Janice Peterson: Snow plays critical role in protecting perennials
My husband showed me a report the other day on the relationship between snow cover and winterkill in alfalfa. Yes, the Peterson household is an exciting place to be in the wintertime! Alfalfa is a perennial crop plant, and this article made me wonder how our garden perennials will fare this spring after a very cold yet very snowy winter.
Perennial plants have unique ways to prepare for winter. As days become shorter, they make drastic changes to the water content inside their cells in preparation for the colder temperatures. The most important way plants protect themselves from freezing temperatures is to reduce the amount of water inside their cells. They also increase sugar and other compounds in the cell to lower its freezing point – essentially a sugary antifreeze!
If the root zones of plants are exposed to very cold temperatures the water inside the cells freeze and rupture the cell membrane, which then causes the cell contents to leak out when it thaws. You end up with a disgusting mushy mess (like putting celery into the freezer).
Snow is an excellent insulator, and snow cover is very important for perennial survival in Wisconsin. Soil temperatures fluctuate much less under snow cover. As little as 4” of snow cover can result in a 10 degree F increase in soil temperature. And when covered with snow plants experience more consistent temperatures and not the hourly ups and downs that create plant cell havoc.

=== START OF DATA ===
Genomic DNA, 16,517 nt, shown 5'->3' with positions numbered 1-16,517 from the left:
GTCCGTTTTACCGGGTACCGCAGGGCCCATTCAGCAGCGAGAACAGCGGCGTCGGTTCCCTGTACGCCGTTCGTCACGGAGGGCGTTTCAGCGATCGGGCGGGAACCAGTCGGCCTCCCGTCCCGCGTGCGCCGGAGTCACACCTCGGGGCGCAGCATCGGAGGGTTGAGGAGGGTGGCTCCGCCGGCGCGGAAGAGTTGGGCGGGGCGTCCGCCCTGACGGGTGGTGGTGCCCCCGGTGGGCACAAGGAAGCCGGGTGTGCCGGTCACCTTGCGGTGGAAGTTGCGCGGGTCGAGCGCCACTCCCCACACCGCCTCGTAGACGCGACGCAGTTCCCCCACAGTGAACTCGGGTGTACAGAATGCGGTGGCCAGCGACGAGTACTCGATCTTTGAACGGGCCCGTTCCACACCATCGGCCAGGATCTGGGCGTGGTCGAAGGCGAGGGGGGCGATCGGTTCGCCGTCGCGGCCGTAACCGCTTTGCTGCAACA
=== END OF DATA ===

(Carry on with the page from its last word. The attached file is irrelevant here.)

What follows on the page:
The cycle of freezing and thawing can be very hard on perennials. Consistent snow cover throughout the entire winter season, as we have had this year, should help avoid plant death and frost heaving. Peg Reedy, agriculture agent for the University of Wisconsin-Extension Walworth Co. recently stated that “In January, measurements of soil temperatures at a 4-inch depth with a snow cover of 4 inches were still 28 to 30 degrees F”. This is amazing considering all of the nights (and days!) we've had this winter with air temperatures below zero F.
With all of the snow we've had this winter, I'm feeling very hopeful about my perennials, and can't wait to see what grows this spring! There will be a spring this year, won't there?